President Michel Temer’s business-friendly government wants to increase mining, even in sensitive areas like the Amazon, and make environmental licensing more flexible.

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Victims of Brazil’s worst environmental disaster bring their call for justice to London

Demanding accountability

Demanding accountability: Having done it once in Papua New Guinea how could ‘World Class’ BHP allow the same thing to happen in Brazil?

Brazilians affected by the fatal Samarco dam disaster in 2015 share their stories of lives destroyed and present community demands for reparations to mining corporation BHP Billiton’s London AGM.

Alex King | Huck Magazine

When the Fundao dam collapsed in Brazil’s Minas Gerais region in November last year, nobody could predict how disastrous its effects would be.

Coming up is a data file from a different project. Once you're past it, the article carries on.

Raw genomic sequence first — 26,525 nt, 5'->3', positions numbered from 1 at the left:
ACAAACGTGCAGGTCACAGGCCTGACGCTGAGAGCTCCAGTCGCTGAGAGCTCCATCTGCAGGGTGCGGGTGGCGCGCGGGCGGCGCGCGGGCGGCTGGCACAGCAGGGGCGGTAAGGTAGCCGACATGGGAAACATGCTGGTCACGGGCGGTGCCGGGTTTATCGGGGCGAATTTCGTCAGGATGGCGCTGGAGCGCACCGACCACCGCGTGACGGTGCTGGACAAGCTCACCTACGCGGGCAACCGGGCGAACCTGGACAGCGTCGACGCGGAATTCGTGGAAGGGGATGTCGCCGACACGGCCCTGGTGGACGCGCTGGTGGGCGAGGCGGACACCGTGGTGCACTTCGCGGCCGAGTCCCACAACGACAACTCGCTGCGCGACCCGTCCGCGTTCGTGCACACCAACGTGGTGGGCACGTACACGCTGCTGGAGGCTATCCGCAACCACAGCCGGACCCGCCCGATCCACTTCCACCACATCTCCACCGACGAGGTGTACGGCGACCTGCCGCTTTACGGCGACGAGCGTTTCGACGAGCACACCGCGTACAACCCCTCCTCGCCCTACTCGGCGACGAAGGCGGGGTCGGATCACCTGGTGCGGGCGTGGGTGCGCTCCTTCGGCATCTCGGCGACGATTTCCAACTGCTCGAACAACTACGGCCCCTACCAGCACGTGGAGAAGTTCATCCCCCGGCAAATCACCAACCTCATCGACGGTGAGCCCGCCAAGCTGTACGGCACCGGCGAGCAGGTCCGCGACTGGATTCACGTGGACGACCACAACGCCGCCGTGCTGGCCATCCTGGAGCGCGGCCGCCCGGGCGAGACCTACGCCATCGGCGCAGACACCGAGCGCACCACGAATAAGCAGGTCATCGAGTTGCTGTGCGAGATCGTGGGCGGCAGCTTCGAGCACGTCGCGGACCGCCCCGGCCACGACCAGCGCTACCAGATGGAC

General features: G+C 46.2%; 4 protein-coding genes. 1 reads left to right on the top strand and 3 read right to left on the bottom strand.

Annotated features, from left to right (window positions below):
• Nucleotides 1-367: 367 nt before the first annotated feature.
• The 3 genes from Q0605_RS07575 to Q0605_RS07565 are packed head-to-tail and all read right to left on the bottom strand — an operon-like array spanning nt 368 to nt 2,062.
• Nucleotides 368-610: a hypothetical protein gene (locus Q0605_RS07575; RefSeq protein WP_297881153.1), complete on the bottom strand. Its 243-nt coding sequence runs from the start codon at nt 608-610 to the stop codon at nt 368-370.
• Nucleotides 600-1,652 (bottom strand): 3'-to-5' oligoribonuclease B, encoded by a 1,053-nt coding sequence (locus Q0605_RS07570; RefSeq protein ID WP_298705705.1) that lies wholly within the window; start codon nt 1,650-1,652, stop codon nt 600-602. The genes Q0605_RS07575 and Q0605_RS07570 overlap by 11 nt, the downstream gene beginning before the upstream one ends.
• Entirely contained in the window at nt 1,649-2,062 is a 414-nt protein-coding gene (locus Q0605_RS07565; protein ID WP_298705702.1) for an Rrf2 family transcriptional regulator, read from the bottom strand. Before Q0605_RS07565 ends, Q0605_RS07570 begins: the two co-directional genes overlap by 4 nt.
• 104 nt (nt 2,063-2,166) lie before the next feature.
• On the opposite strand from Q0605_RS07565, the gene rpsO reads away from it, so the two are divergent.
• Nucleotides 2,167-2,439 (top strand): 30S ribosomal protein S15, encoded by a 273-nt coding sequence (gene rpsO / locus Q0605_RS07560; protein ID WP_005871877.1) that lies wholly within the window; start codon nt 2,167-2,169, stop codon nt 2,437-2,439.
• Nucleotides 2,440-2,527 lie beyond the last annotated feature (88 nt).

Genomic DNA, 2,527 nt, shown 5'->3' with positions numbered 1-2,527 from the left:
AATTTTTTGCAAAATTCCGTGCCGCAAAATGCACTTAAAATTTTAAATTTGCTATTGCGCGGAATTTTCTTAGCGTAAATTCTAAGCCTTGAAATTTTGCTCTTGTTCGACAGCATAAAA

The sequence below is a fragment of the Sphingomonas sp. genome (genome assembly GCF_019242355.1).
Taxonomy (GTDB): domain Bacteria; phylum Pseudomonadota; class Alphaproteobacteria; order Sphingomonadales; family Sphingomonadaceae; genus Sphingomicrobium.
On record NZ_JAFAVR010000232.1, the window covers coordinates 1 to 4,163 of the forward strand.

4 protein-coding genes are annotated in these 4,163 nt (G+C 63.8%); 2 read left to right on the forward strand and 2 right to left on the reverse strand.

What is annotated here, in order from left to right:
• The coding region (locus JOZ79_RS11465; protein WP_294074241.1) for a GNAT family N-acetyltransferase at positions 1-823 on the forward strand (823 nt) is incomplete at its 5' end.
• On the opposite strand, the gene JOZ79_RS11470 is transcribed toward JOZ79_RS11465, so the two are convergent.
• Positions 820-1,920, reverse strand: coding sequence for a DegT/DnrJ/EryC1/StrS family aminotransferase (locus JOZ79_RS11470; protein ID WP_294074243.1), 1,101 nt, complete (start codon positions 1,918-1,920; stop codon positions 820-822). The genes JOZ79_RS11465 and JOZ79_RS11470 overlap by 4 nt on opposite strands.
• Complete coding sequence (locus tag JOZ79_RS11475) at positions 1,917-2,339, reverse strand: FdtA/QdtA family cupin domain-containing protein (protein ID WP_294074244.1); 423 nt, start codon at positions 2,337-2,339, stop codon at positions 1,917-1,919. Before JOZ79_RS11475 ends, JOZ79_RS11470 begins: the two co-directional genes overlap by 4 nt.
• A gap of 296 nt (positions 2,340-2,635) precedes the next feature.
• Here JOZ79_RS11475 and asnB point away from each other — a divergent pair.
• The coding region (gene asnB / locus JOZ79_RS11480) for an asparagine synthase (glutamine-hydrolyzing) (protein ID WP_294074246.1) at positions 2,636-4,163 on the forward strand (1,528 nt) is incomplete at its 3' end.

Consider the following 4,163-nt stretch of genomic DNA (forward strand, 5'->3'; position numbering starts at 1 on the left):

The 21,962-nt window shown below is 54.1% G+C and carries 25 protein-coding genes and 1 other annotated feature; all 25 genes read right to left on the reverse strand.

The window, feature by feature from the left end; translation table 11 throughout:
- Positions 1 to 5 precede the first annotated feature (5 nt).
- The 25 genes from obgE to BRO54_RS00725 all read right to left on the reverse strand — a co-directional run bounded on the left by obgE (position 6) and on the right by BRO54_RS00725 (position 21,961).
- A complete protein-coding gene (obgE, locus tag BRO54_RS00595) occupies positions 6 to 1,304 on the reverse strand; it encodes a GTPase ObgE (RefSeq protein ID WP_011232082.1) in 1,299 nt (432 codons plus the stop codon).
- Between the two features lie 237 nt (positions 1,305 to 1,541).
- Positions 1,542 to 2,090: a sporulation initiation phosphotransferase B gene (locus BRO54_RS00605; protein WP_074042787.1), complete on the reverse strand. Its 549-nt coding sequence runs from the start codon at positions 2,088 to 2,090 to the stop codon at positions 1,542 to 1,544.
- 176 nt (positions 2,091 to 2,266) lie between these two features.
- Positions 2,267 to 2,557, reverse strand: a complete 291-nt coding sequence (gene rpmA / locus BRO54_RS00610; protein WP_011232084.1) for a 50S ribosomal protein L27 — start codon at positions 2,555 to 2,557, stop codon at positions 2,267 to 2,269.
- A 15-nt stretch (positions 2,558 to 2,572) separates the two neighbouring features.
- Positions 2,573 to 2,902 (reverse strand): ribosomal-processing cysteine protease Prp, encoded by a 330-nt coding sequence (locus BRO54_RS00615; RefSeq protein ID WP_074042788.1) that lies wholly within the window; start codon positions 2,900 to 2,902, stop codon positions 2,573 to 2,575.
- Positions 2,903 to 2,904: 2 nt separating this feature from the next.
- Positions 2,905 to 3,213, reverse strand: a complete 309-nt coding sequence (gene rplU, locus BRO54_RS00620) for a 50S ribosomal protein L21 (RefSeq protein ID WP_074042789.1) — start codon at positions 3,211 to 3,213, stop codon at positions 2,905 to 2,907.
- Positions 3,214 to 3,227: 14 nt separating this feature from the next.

As a tidal wave of sludgy mining waste from the Samarco mining operation swept through the region, it devastated all that sat in its path, killing fish and aquatic life the length of the River Doce, until it hit the sea more than 600km away. At least 19 people were killed, 700 left homeless, and vast swathes of agricultural land and river polluted.

In June 2016, a Brazilian federal police investigation concluded the company knew the dam was at risk, was not properly monitored, and recommended charging against eight people.

A year after the disaster, the local community is still asking for answers from Samarco – a joint venture between the largest mining corporation in the world, BHP Billiton, and the Brazilian firm Vale.